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Putting the Challenge in Limit Challenge and You Decide #11

SteelerJosh started the limit challenge before DNasty and my current competition. He had this to say in his most recent post:

As DNasty and HighOnPoker draw near the end if their challenge, my money is on Jordan. He seems to be playing more than D and I can see the same feelings in his posts that where in mine before I hit the 1/2 brick wall. I hope his experience is different, but if it is similar, D might have a chance still.

Geez, Steeler. I appreciate the confidence, but your prophecy is scaring me. Especially since I took a $20 dive last night. I was playing fine at first, but then I felt the tilt start. In one hand, I hit top pair, As, which I knew was good for a bet pre-flop, on the flop, and on the turn. When I bet the river (a 5, which paired the board), another player re-raised me...and I called. Of course he had the 5, for trips. Loose players can get you in the end. But, I could've and should've saved $1 by folding. I knew he had it. Damn me. This was nothing new either. I must've called a losing re-raise at least two other times.

I think the problem was my inability to adjust. Two days ago, I was playing at mostly tight tables, mixed with a couple of maniacs. So, if I had paired the board with 2s, I raised. The tight players folded, and the maniac stayed in with K high. As a result, I got paid off.

Last night, the tables were looser. As a result, if I hit mid-pair and bet, players were staying in and hitting thier inside straight draw. I couldn't find a strategy around this. When I checked the flop and bet the turn (hurting their pot odds, as the turn bet is higher), they got a free card which often helped them. I still don't know how I can combat this in the future except to only play premium hands. I even misplayed those.

Here is a two-parter You Decide. Let me know what you think. It is a fair example of my play last night.

You Decide #11-A
I was in the SB with JJ. All players folded to me. I called. The BB checked.

The flop was Td5x4d. I bet. He called.

The turn was a 8x. I bet. He raised. I called.

The river was a blank. I checked. He bet. I raised. He called. Then he took my money with T5o.

My mistake? Or was it a sound strategy that went awry?

You Decide #11-B

I just sat at a 5-person table, so I posted the .50 blind. I was UTG+1. UTG folded. I had Qc9c. With only three players behind me, I raised to $1. Button called, SB folded, and BB called.

The flop was 8c10c3c. I hit the flush. BB checked. I bet. Button called. BB called.

Turn was 2d. BB checked, I bet, Button called, BB called.

River was Jc. Do you see it? Straight flush, for the 2nd time on Noble. BB checked. I checked. Button checked.

I clearly missed a bet on the end there. Was I wrong to try for the check-raise? Let me know what you think.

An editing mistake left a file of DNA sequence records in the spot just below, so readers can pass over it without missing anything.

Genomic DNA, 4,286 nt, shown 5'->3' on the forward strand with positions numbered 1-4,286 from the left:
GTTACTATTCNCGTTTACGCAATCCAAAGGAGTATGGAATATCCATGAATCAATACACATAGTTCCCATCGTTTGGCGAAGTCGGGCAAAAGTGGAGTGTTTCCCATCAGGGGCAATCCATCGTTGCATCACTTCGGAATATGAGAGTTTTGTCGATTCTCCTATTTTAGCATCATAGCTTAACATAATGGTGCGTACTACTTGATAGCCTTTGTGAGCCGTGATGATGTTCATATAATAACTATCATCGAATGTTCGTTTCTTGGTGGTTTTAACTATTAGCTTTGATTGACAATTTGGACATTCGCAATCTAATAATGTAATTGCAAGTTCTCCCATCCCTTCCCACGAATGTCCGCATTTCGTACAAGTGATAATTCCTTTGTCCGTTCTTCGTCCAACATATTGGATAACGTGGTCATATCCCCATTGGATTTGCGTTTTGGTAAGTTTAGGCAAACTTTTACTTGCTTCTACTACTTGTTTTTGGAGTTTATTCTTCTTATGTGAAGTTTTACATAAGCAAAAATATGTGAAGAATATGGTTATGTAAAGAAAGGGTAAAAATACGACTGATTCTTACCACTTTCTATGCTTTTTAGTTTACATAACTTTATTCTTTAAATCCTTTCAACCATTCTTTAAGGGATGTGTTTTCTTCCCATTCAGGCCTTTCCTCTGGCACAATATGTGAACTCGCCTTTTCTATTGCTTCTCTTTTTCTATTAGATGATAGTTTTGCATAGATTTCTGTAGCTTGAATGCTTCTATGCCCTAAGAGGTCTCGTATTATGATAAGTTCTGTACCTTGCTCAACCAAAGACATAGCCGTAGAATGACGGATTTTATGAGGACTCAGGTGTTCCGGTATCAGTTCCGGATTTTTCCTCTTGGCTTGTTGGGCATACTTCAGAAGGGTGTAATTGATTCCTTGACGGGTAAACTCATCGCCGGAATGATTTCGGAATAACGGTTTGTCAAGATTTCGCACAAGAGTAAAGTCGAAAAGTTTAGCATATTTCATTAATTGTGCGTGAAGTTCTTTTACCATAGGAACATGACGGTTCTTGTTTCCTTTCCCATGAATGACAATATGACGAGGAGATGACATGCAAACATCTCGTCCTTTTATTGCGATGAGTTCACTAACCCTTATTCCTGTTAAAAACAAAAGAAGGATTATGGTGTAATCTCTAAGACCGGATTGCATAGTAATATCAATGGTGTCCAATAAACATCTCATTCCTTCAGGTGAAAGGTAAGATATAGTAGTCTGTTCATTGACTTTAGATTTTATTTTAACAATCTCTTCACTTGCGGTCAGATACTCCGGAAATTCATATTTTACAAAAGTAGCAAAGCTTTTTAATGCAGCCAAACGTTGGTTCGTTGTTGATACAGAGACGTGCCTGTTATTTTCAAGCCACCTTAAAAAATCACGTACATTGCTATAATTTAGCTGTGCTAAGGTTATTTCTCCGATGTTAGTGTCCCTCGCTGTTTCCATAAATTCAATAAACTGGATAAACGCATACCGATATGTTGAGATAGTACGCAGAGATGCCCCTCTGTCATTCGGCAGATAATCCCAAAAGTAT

posted by Jordan @ 9:40 AM,


At 11:14 AM, Blogger GaryC said...

Hey Jordan,
I don't see any way in hell to get away from the first hand. Unless, you go into check-call mode after his raise. I know I couldn't lay it down and would have lost at least as much as you did in the hand. The only problem I see is that you should have raised preflop and maybe he lays down 10-5.
In the second example, you just missed a bet on the end. I don't see any reason not to bet, as it appears they would have called anyway. I bet one of them had the Ace of clubs. That's my biggest problem right now when I do hit a hand. How do you disguise it or trick the other players into maximum payoff? Perhaps a topic for another post.
Have a good one.

At 1:15 PM, Anonymous Anonymous said...

1st hand after he raised should have sent up a few red flags. I would have not raised on the river after his bet. And I would not have folded the JJ either since it was top pair.

Have a good weekend!


At 1:43 PM, Blogger Jordan said...

By way of background, let me explain my reasoning in the first hand (JJ v. T5). I figured he had nothing, and would fold to a pre-flop raise. So I let him in for cheap hoping he'd hit a pair. I should have raised, in hindsight. He still may've called, but at least I would've given myself that extra chance at success. The raise on the end was a badly timed value bet. I should've checked.

As for the straight flush hand, I should've bet on the end, because they were paying me off. I was hoping that the button had a high club or thought that I was scared (hence the check), so that he would bet with any club. This was another error.

Now that you see my analysis of both hands, they both come down to the same thing: Don't play fancy against simple opponents. My "tricky" play doesn't mean squat if the players are not paying attention to what I am doing. And with these limits, the players are like robots. I should've known better.

Thanks for posting GCox and Kipper. Kipper, I've linked you up too. Everyone have a fine weekend.

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